UPDATE: Sept. 29, 2020: JPMorgan Chase admitted wrongdoing and will pay $920.2 million to settle allegations the bank manipulated the precious metals and Treasury markets over eight years, Bloomberg reported Tuesday. The case generated widespread speculation last week.
The penalty is the largest ever imposed by the Commodity Futures Trading Commission (CFTC) — a $436.4 million fine, $311.7 million in restitution and more than $172 million in disgorgement, the regulator said.
“Spoofing is illegal — pure and simple,” CFTC Chairman Heath P. Tarbert said in a statement Tuesday. “This record-setting enforcement action demonstrates the CFTC’s commitment to being tough on those who intentionally break our rules, no matter who they are.”
The Justice Department (DOJ) filed two counts of wire fraud against the bank’s parent company but agreed to a three-year deferred prosecution agreement that requires the bank to report its remediation and compliance efforts to the government, Bloomberg reported.
JPMorgan said it has spent more than $430 million recruiting hundreds of new compliance officers and increasing its internal audit budget after it was fined for manipulating currencies markets in 2015, according to the Financial Times.
Regulators and the DOJ faulted JPMorgan for failing to fully cooperate earlier in the investigations. The bank began suspending suspected traders on its metals desk only after a second person had pleaded guilty, the DOJ said, according to the Financial Times
In all, 15 traders at the bank caused losses of more than $300 million to other participants in precious metals and Treasury markets, court filings Tuesday said, according to Bloomberg.
Five former JPMorgan traders — none of whom have been charged publicly — executed thousands of deceptive trades, the government said, according to the wire service.
The deal ends a criminal investigation of the bank that has ensnared six employees, who are charged in the rigging of gold and silver futures prices. Two have pleaded guilty. Four are awaiting trial.
The dollar value of the penalty far outpaces similar judgments against banks for spoofing, a signal that regulators are cracking down on market manipulation.
“There aren’t that many cases in the white-collar world that would warrant total penalties in these amounts,” James McDonald, the CFTC's enforcement director, said, according to the Financial Times. The fine “reflects the scope and breadth of the conduct that’s at issue," he said. (Update: McDonald told The Wall Street Journal on Oct. 2 he would be resigning from the CFTC effective Oct. 9.)
JPMorgan also agreed to pay $35 million to settle related charges with the Securities and Exchange Commission, but the bank’s payment to the CFTC would offset that fine, Reuters reported.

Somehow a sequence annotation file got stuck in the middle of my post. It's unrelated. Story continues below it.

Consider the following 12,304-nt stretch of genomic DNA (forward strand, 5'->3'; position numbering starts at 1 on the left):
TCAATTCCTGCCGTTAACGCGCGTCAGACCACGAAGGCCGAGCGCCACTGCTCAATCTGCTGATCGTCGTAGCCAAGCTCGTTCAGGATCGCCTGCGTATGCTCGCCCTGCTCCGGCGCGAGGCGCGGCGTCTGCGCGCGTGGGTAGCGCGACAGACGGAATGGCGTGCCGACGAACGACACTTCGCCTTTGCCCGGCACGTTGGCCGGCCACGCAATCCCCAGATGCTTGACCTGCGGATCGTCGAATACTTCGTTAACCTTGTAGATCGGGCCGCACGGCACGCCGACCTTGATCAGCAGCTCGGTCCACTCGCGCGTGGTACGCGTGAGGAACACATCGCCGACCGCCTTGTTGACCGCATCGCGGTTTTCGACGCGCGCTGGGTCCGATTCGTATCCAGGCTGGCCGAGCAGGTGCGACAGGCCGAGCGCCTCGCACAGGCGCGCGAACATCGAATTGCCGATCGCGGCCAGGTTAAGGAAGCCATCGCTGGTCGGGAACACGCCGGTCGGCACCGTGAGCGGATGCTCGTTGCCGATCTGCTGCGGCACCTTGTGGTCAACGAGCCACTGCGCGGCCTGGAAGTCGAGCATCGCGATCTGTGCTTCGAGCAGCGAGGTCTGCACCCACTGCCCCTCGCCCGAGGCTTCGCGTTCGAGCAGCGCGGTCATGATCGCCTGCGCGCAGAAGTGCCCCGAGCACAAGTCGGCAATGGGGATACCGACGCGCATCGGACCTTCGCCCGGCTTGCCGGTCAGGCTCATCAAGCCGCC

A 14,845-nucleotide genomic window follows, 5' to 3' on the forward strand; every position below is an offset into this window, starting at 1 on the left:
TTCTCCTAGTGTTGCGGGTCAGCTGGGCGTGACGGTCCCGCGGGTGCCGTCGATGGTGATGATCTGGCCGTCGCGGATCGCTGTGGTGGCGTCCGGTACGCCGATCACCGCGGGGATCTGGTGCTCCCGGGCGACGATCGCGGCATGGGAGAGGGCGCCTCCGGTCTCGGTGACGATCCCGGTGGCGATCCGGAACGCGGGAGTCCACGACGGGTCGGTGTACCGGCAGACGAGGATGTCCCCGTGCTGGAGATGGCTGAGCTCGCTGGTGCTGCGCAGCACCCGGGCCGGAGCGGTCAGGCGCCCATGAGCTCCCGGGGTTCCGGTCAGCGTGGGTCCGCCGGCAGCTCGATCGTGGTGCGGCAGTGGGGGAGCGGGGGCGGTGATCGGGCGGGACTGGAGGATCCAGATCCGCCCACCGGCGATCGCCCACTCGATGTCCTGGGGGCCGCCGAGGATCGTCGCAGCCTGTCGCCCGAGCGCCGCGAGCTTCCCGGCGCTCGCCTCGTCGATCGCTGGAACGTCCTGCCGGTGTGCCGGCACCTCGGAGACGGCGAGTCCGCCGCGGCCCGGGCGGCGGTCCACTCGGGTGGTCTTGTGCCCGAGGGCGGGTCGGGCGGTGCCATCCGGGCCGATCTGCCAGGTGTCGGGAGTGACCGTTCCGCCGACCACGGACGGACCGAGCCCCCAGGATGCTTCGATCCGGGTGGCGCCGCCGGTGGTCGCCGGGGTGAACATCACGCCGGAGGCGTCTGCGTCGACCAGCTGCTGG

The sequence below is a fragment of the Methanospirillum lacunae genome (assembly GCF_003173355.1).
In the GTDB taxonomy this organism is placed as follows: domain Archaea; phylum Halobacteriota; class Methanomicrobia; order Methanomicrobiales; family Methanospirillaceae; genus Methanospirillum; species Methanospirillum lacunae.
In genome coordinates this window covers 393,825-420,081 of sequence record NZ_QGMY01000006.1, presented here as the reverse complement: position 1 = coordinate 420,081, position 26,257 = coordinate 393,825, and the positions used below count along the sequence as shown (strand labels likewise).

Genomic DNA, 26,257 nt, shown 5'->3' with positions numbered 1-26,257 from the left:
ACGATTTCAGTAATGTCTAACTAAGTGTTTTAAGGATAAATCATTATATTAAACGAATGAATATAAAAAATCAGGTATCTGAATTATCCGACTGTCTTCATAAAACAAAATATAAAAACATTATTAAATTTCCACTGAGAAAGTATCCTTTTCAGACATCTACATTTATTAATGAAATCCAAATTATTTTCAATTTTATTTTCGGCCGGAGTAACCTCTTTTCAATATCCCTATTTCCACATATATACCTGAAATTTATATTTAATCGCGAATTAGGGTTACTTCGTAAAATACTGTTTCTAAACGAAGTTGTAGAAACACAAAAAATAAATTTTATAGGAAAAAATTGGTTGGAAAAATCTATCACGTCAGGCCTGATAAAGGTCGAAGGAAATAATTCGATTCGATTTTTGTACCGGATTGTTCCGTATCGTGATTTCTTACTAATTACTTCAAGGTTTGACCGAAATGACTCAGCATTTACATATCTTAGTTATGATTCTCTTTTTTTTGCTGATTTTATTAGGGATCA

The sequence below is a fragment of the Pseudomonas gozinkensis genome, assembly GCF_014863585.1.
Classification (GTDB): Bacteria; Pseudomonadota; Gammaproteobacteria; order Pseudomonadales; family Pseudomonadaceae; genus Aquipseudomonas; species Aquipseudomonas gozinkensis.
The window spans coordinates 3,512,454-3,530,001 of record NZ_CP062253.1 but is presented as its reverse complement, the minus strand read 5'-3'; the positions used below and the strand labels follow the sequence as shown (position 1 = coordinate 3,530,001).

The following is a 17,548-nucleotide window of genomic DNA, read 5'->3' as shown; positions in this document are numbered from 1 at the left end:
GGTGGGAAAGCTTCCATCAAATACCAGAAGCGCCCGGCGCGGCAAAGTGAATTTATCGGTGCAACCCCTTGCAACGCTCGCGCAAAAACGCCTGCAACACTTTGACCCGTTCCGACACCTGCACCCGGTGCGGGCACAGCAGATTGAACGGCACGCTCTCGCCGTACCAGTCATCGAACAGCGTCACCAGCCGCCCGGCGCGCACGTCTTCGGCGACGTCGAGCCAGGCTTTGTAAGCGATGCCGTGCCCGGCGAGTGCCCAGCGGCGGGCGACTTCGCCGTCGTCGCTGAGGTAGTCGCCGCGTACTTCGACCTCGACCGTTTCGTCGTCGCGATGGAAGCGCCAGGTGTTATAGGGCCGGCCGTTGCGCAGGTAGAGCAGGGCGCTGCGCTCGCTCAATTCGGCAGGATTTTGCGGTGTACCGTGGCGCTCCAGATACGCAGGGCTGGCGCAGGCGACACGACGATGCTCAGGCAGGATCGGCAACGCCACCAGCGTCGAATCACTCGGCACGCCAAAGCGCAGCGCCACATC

- JPMorgan Chase is set to pay nearly $1 billion in a settlement to resolve investigations by the Justice Department (DOJ), Commodity Futures Trading Commission (CFTC) and Securities and Exchange Commission (SEC) into whether the bank’s traders manipulated precious metals and Treasury markets, Bloomberg, Reuters, the Financial Times and The Wall Street Journal reported, citing anonymous sources.
- The bank is expected to admit wrongdoing, but the settlement could allow JPMorgan Chase to avoid prosecution and suffer no restrictions on its business, the publications reported.
- The dollar figure in the settlement far exceeds previous penalties for spoofing. Scotiabank last month agreed to pay $127.4 million to resolve criminal charges related to alleged price manipulation in the precious metals markets and false statements made to the government. Deutsche Bank, UBS and HSBC agreed in 2018 to pay a combined $47 million to settle allegations of deceptive trading in precious metals.
In spoofing, traders typically submit, then cancel, a large number of orders to create the appearance of heavy supply or demand to shock the market or trick others into trading at a more desirable price. Lawmakers specifically prohibited the practice in 2010 as part of the Dodd-Frank Act.
The Justice Department (DOJ) in September 2019 charged the former head of JPMorgan’s metals trading unit, along with two other former traders, with racketeering and other counts for their alleged role in metals market manipulation over eight years. A fourth employee who worked with the bank’s hedge fund clients was also later charged. All four have pleaded not guilty.
However, two other former JPMorgan traders — Christian Trunz and John Edmonds — have pleaded guilty to placing thousand of false orders between 2007 and 2016. The DOJ has alleged that Trunz "learned to spoof from more senior traders, and spoofed with the knowledge and consent of his supervisors," the Financial Times reported.
JPMorgan said in its annual report in April that it was "engaged in discussions with various regulators" about allegations including "unjust enrichment and deceptive acts" in connection with the trading of precious metals and treasuries.
Spokespeople for the Justice Department, CFTC, SEC and JPMorgan all declined to comment to the publications.
This wouldn't mark the first time the nation's largest bank was punished for manipulating markets. JPMorgan paid the DOJ a $550 million fine in 2015 as part of a currency-rigging scheme that enmeshed six banks.
The DOJ has ramped up enforcement surrounding spoofing in recent years. The agency, around 2017, began using techniques it developed to spot health care fraud schemes to identify suspicious trading patterns, Reuters reported.